Buy to let is the only softer sector, according to Mortgage Advice Bureau’s national July figures, as the market continues to absorb the tax relief changes for landlords. However, first-time buyer, remortgage and residential purchases are all reportedly stable overall, despite a patchwork of house price growth across the country, the broker said.
“There is a perceptible softening in London and the South East, which was still apparent in July. Other regions, such as Scotland, Wales, the North and Midlands continue to see growth in key conurbations, which as previously reported has been the market dynamic for the past few months,” said Brian Murphy, head of lending at Mortgage Advice Bureau (MAB).
“Overall then, one would suggest that there are still motivated buyers and sellers in the current environment, although asking prices need to remain realistic both in order to secure an offer, but also to avoid issues with any mortgage valuation.”
The results contrast slightly with those from the Bank of England which noted a dip in approvals in July during an otherwise steady year.
A regional view
The average applicant for a residential UK mortgage was 42 in July this year, against the average buy-to-let applicant at 45 years old and first-time buyer at 31 years old.
On house price inflation, the North West and Wales are leading the charge at 13.6% and 13.5% respectively, with Greater London at the other end of the spectrum dragging at -6.5%, the East of England at -3.4% and the South East just in positive figures with 0.6%.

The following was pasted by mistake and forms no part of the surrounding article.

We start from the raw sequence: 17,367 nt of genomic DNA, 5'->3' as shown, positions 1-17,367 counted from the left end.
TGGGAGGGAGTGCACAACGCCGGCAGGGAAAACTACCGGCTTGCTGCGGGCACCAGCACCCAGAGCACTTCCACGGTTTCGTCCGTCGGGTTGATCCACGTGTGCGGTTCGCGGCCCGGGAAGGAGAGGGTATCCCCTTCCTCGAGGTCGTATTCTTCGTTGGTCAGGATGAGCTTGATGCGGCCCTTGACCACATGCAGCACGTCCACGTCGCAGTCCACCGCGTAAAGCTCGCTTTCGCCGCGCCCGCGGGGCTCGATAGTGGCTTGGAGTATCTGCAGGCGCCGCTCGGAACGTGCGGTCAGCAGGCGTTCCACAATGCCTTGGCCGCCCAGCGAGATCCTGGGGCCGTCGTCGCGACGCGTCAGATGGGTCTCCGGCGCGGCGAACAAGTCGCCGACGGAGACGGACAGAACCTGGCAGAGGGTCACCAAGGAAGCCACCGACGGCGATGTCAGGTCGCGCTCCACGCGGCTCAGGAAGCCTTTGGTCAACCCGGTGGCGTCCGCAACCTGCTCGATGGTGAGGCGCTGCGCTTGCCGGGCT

Rachel Geddes, a MAB mortgage broker based in London said the capital and commuter belt is a “mixed market” in terms of value with huge variety in performances due to the ongoing political and economic uncertainties.
“Interestingly, we’ve seen quite a few let to buy cases in recent weeks, which we would suggest is a direct result of those who are selling to fund an onward purchase deciding they would rather hang on to their existing property and let it out, accepting the taxation consequences of doing so, rather than selling it at below what they feel they may be able to achieve in a couple of years’ time,” said Geddes.
Remortgaging was also exceptionally busy, she added, with clients keen to refinance ahead of the summer break with five-year fixes and to a lesser degree two-year fixes proving popular.
Help to Buy driving new build
Another MAB adviser, Lisa Berrido based in Manchester said this July was proving busier than last with plenty of motivated buyers, particularly in new build areas taking advantage of Help to Buy.
She added that two-year deals are popular with remortgagors because many want the flexibility of returning to the market soon to secure another competitive rate rather than fixing for the longer term.
“Overall, the local market remained on an even keel last month, and as far as we observed, those who were selling mostly achieved their asking price or at least very close to it. This is possibly due to the ongoing lack of homes for sale, but equally there seems to be a reasonable degree of consumer confidence around, with the Northern Powerhouse headlines spreading a real feel-good factor.”